As a surfer, Grigg was known for exuberantly raising his arms over his head at points during his ride.
• Karlheinz Boehm, an Austrian actor and human rights activist who founded an aid group dedicated to helping people in Ethiopia, has died. He was 86.
• Dave Herman, a pioneering New York City radio personality who was in a New Jersey jail awaiting trial on charges in a child sex sting, has died. He was 78.
Herman had been living in St. Croix, where he was arrested at the airport in October on a charge he tried to transport a 7-year-old girl to the U.S. Virgin Islands for sex. Herman had allegedly been awaiting the arrival a 36-year-old single mother with a young daughter that he thought he had been communicating with in multiple telephone and online conversations about arranging illegal sexual encounters with the child.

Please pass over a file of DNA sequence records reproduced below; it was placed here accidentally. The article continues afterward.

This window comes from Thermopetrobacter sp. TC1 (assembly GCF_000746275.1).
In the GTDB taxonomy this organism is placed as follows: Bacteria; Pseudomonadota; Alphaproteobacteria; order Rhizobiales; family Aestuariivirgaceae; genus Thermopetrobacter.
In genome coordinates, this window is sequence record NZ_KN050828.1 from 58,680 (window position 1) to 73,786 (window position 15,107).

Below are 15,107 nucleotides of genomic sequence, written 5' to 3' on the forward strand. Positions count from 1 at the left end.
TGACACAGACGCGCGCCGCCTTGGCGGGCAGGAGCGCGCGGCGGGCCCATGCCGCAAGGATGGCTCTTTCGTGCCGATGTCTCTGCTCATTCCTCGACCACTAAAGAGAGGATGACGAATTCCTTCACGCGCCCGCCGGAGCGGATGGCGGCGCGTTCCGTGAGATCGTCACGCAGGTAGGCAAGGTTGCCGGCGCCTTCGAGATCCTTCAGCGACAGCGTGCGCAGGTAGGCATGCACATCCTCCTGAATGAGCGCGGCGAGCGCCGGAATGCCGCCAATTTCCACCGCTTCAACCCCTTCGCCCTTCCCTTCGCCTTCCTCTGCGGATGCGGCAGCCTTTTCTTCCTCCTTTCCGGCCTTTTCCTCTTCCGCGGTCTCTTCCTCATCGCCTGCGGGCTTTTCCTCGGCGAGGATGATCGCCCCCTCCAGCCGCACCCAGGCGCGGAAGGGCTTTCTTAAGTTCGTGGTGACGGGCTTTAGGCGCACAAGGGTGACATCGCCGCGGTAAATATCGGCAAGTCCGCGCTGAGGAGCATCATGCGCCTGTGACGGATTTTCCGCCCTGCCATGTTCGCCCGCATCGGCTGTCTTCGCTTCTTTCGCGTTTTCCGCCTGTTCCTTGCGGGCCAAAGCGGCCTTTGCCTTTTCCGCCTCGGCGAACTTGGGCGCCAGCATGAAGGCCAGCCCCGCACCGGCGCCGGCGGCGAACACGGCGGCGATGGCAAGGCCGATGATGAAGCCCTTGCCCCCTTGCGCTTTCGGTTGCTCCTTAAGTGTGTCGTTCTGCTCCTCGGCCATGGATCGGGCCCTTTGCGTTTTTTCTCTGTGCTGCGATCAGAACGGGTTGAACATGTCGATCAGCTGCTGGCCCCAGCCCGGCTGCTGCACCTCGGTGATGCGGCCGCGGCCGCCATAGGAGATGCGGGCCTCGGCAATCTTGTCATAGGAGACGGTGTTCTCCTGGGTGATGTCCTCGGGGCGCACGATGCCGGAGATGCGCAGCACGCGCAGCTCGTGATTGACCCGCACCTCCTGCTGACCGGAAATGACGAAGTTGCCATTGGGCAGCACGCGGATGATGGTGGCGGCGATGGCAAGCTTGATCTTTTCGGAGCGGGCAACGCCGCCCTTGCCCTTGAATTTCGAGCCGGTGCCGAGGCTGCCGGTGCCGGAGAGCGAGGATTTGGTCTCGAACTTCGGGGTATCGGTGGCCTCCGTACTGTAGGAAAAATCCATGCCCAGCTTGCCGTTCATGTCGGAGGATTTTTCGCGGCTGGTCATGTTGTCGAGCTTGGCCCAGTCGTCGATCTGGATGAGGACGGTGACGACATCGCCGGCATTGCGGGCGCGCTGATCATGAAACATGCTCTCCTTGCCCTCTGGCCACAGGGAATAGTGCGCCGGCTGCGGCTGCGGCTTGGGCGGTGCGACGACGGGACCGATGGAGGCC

• Bob Houbregs, the Hall of Fame basketball player who starred at Washington and played in the NBA, has died. He was 82.
• Oscar Dystel, a leader of the paperbacks market who transformed Bantam Books into a prolific powerhouse that released best-selling editions of "The Catcher in the Rye," "Jaws," Ragtime" and many others, has died at age 101.
• Storme DeLarverie, a lesbian activist who took part in the New York Stonewall riots in 1969 that started the gay rights movement in the United States, has died. She was 93.
• Renowned graphic designer Massimo Vignelli, whose vision extended from subterranean transit maps to airline logos, died Tuesday at age 83.